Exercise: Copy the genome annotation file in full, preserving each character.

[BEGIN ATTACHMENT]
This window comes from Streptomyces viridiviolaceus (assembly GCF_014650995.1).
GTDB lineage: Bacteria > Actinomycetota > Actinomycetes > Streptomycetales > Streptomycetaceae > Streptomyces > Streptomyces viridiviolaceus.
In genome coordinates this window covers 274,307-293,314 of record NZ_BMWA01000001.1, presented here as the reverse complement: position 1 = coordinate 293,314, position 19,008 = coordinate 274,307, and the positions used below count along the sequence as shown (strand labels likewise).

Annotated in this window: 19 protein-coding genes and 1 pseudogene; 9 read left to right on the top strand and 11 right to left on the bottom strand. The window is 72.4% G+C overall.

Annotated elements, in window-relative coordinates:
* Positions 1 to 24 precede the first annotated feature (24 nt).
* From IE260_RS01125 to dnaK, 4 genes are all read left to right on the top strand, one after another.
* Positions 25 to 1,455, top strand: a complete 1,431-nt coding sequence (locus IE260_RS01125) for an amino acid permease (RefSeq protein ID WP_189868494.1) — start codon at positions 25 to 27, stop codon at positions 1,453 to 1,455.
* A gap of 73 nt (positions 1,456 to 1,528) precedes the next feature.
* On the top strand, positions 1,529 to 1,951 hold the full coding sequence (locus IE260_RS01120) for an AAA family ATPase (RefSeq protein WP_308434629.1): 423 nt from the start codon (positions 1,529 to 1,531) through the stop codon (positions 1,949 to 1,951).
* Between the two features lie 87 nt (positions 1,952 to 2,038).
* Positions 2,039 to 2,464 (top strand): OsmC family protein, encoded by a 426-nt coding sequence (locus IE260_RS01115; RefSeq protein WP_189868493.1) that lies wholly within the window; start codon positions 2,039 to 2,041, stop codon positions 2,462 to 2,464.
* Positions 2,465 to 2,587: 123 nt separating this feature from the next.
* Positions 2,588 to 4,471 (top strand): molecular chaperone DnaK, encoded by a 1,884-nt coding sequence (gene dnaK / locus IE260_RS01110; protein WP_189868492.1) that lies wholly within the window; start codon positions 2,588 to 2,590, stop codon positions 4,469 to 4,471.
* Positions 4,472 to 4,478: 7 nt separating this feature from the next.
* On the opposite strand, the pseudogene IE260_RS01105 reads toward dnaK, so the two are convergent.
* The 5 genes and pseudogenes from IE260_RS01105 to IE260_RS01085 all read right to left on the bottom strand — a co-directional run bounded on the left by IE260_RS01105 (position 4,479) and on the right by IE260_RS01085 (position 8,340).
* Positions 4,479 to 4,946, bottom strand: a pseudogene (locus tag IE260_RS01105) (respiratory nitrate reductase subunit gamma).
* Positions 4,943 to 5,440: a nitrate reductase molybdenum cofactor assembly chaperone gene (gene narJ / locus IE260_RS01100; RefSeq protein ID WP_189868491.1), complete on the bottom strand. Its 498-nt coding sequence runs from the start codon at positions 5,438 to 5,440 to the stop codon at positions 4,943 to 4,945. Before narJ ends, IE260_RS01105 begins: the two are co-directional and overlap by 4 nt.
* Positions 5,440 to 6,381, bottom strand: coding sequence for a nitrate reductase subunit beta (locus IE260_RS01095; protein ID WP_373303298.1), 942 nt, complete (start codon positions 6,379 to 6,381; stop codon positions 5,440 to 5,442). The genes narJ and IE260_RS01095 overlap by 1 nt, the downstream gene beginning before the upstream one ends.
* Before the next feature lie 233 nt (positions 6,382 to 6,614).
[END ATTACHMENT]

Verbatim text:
This window comes from Streptomyces viridiviolaceus (assembly GCF_014650995.1).
GTDB lineage: Bacteria > Actinomycetota > Actinomycetes > Streptomycetales > Streptomycetaceae > Streptomyces > Streptomyces viridiviolaceus.
In genome coordinates this window covers 274,307-293,314 of record NZ_BMWA01000001.1, presented here as the reverse complement: position 1 = coordinate 293,314, position 19,008 = coordinate 274,307, and the positions used below count along the sequence as shown (strand labels likewise).

Annotated in this window: 19 protein-coding genes and 1 pseudogene; 9 read left to right on the top strand and 11 right to left on the bottom strand. The window is 72.4% G+C overall.

Annotated elements, in window-relative coordinates:
* Positions 1 to 24 precede the first annotated feature (24 nt).
* From IE260_RS01125 to dnaK, 4 genes are all read left to right on the top strand, one after another.
* Positions 25 to 1,455, top strand: a complete 1,431-nt coding sequence (locus IE260_RS01125) for an amino acid permease (RefSeq protein ID WP_189868494.1) — start codon at positions 25 to 27, stop codon at positions 1,453 to 1,455.
* A gap of 73 nt (positions 1,456 to 1,528) precedes the next feature.
* On the top strand, positions 1,529 to 1,951 hold the full coding sequence (locus IE260_RS01120) for an AAA family ATPase (RefSeq protein WP_308434629.1): 423 nt from the start codon (positions 1,529 to 1,531) through the stop codon (positions 1,949 to 1,951).
* Between the two features lie 87 nt (positions 1,952 to 2,038).
* Positions 2,039 to 2,464 (top strand): OsmC family protein, encoded by a 426-nt coding sequence (locus IE260_RS01115; RefSeq protein WP_189868493.1) that lies wholly within the window; start codon positions 2,039 to 2,041, stop codon positions 2,462 to 2,464.
* Positions 2,465 to 2,587: 123 nt separating this feature from the next.
* Positions 2,588 to 4,471 (top strand): molecular chaperone DnaK, encoded by a 1,884-nt coding sequence (gene dnaK / locus IE260_RS01110; protein WP_189868492.1) that lies wholly within the window; start codon positions 2,588 to 2,590, stop codon positions 4,469 to 4,471.
* Positions 4,472 to 4,478: 7 nt separating this feature from the next.
* On the opposite strand, the pseudogene IE260_RS01105 reads toward dnaK, so the two are convergent.
* The 5 genes and pseudogenes from IE260_RS01105 to IE260_RS01085 all read right to left on the bottom strand — a co-directional run bounded on the left by IE260_RS01105 (position 4,479) and on the right by IE260_RS01085 (position 8,340).
* Positions 4,479 to 4,946, bottom strand: a pseudogene (locus tag IE260_RS01105) (respiratory nitrate reductase subunit gamma).
* Positions 4,943 to 5,440: a nitrate reductase molybdenum cofactor assembly chaperone gene (gene narJ / locus IE260_RS01100; RefSeq protein ID WP_189868491.1), complete on the bottom strand. Its 498-nt coding sequence runs from the start codon at positions 5,438 to 5,440 to the stop codon at positions 4,943 to 4,945. Before narJ ends, IE260_RS01105 begins: the two are co-directional and overlap by 4 nt.
* Positions 5,440 to 6,381, bottom strand: coding sequence for a nitrate reductase subunit beta (locus IE260_RS01095; protein ID WP_373303298.1), 942 nt, complete (start codon positions 6,379 to 6,381; stop codon positions 5,440 to 5,442). The genes narJ and IE260_RS01095 overlap by 1 nt, the downstream gene beginning before the upstream one ends.
* Before the next feature lie 233 nt (positions 6,382 to 6,614).